On Monday, Vermont Daily Chronicle emailed the same questionnaire to candidates in most contested statewide races in next Tuesday’s Democratic and Republican primary. They were all asked to provide a short bio and to answer these questions: “If elected, how would you:
Reduce the cost of living?
Promote widespread, affordable home ownership?
Protect the public from crime?
Promote successful schools?
Protect a clean environment?
Protect civil liberties?
In any other way promote the welfare of your constituents?
Phil Scott, Republican candidate for Governor
Reduce the cost of living? Making Vermont more affordable has been and will continue to be a top priority of mine. In fact, over the last 6 years I have proposed several tax cuts and ways to make Vermont more affordable, but some of those ideas were met with resistance from the supermajority in the Legislature. However not all have been, and I’m proud of what we have accomplished in this area. This session alone, we were able to provide $40 million in tax relief to Vermonters. Throughout my time in office, I have also vetoed efforts that would have raised the cost of living for Vermonters. There is much more work to do, but if we stay focused on the fiscal fundamentals, I know we can make Vermont more affordable for families and businesses.
Promote widespread, affordable home ownership? We made record progress on affordable housing. In 2017, I proposed and the legislature passed a $37 million housing bond into law, which leveraged millions in private investment to construct several hundred homes statewide. In addition to this, I’m proud to say with the help of federal funds, we were able to beat this record in the last biennium and invested hundreds of millions to increase and improve rental housing, build homes for middle-income families, and more. As these projects begin to break ground, it’s important to have a steady hand at the wheel to make sure we continue to invest in housing and move projects along as efficiently as possible to get Vermonters the housing they need.
Protect the public from crime? Public safety should always be the number one priority of the government. Crime is certainly a concern for my administration, and we are working diligently to find solutions to deal with our critical workforce shortage in law enforcement and integrate our public safety system to serve all Vermonters in all 14 counties better. Last session, my budget built upon prior investments to support healthier and safer communities, including $8.1 million more to respond to the opioid and addiction epidemic, $3.9 million more for childcare, $2.4 million for mobile crisis response and suicide prevention, and $11 million to improve public safety dispatch services.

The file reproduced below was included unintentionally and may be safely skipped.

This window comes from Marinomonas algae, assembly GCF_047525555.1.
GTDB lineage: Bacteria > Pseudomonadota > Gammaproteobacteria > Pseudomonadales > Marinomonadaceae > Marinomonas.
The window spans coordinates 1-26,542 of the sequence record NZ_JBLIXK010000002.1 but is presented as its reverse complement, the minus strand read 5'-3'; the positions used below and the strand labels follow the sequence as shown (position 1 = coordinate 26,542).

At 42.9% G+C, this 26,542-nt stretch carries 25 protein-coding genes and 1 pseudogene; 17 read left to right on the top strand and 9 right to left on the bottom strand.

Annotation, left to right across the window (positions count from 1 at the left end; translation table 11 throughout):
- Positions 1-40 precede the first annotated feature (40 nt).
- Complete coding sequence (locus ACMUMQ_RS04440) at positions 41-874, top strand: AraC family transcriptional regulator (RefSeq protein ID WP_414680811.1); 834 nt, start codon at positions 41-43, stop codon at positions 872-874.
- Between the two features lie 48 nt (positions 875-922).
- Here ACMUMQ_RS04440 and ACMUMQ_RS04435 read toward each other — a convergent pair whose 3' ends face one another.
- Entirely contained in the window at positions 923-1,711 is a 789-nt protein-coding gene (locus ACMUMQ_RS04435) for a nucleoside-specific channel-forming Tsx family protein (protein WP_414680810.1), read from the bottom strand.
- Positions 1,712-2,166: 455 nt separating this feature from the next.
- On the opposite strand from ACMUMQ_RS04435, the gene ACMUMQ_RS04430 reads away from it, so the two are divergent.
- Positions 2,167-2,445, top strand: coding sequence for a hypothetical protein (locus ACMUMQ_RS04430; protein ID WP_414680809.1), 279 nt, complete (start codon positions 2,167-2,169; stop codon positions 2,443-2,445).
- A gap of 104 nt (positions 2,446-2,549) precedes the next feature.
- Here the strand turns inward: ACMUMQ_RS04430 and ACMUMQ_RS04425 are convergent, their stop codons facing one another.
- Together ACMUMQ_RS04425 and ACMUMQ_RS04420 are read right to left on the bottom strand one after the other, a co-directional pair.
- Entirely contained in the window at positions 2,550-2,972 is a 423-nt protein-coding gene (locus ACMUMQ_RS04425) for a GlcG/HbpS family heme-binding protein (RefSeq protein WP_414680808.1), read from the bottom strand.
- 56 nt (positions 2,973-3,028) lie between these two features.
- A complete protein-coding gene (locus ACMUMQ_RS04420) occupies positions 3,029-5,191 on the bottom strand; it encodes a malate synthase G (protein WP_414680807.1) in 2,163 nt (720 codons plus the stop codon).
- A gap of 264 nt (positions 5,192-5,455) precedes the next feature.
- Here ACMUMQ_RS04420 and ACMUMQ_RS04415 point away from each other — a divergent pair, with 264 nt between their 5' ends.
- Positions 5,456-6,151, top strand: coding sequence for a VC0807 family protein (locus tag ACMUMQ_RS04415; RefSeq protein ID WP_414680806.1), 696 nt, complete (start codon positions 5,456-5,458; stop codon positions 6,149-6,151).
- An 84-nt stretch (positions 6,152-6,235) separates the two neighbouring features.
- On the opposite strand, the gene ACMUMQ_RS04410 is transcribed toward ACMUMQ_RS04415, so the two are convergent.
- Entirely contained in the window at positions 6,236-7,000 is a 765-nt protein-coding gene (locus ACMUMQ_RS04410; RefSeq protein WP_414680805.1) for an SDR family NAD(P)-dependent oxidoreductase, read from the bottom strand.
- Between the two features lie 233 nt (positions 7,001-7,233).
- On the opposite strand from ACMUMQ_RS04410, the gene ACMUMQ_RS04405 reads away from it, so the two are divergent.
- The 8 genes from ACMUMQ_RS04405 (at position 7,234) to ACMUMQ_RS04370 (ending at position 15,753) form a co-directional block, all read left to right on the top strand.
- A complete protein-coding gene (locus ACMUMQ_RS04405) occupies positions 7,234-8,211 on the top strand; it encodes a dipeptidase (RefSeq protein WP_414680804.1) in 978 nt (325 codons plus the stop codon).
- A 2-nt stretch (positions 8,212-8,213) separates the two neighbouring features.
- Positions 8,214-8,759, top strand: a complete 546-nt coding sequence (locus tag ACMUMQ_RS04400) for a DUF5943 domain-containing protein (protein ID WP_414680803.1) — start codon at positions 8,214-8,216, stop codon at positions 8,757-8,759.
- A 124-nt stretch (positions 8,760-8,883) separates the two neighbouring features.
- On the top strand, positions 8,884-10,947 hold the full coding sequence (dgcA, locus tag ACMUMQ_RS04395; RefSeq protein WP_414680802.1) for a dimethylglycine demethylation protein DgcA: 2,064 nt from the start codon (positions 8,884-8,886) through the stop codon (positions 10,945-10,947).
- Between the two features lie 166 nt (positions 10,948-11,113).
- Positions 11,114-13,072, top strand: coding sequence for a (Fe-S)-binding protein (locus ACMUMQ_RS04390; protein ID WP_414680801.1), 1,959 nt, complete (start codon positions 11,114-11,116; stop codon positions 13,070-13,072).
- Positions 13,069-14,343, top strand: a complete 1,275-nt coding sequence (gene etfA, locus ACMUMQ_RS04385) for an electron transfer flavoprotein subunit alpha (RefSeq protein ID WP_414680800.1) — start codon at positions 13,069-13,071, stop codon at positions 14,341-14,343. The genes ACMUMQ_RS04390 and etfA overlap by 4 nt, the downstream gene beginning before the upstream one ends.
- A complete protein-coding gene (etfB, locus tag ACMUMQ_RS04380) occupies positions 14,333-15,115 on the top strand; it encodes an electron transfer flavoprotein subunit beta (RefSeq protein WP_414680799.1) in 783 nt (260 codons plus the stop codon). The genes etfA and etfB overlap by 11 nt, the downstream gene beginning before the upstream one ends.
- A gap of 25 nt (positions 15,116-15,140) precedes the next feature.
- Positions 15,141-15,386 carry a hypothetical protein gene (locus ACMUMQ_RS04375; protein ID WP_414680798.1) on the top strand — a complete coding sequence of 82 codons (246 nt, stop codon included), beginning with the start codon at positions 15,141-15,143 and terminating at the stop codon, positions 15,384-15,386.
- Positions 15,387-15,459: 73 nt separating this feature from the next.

Promote successful schools? I believe that if we think outside the box, we can have the best cradle-to-career education system in the country. This requires investing money directly into the classroom, ensuring mental health services, investments in school safety, and efficient use existing money spent on education. We also need to be investing more in CTE (Career Technical Education) and trades training. There are so many great career paths for folks in the trades, but the stigma of being in CTE sometimes holds students back from taking the first step. I will continue to prioritize growing our CTE students populations and promoting all the good that comes from a career in the trades. We owe it to our kids to provide them with as many opportunities as possible, not just one-size-fits-all career paths.
Protect a clean environment? We’re grateful to have had the assistance of the American Rescue plan to help the state move towards our emission reduction goals. I’m proud of the investments we’ve made, including $225 million for initiatives that will help reduce carbon emissions. This includes investments in weatherization and to help transition to electric vehicles and more efficient home heating solutions, as well as, funds to help make communities more resilient to the impacts of climate change. We also invested $100 million in long overdue upgrades to our waste-water and sewer infrastructure, which helps downtowns thrive and keep our waterways clean.
Protect civil liberties? As Governor, I swore an oath to protect and defend our constitution. This is not just a formality of taking the job, but something I take very seriously. Our rights are not something to be taken for granted and I’ll continue to do what I’ve always done – fight for all Vermonters to have the best future possible.
In any other way promote the general welfare of your constituents? My priorities have been clear since the beginning: grow the economy, make Vermont more affordable, and protect the most vulnerable. While we’ve made record progress, I know the pandemic set us back and there is much more work to be done. If reelected, I will build upon the progress we made and help make Vermont an even better place to live, work, and raise a family in all 14 counties.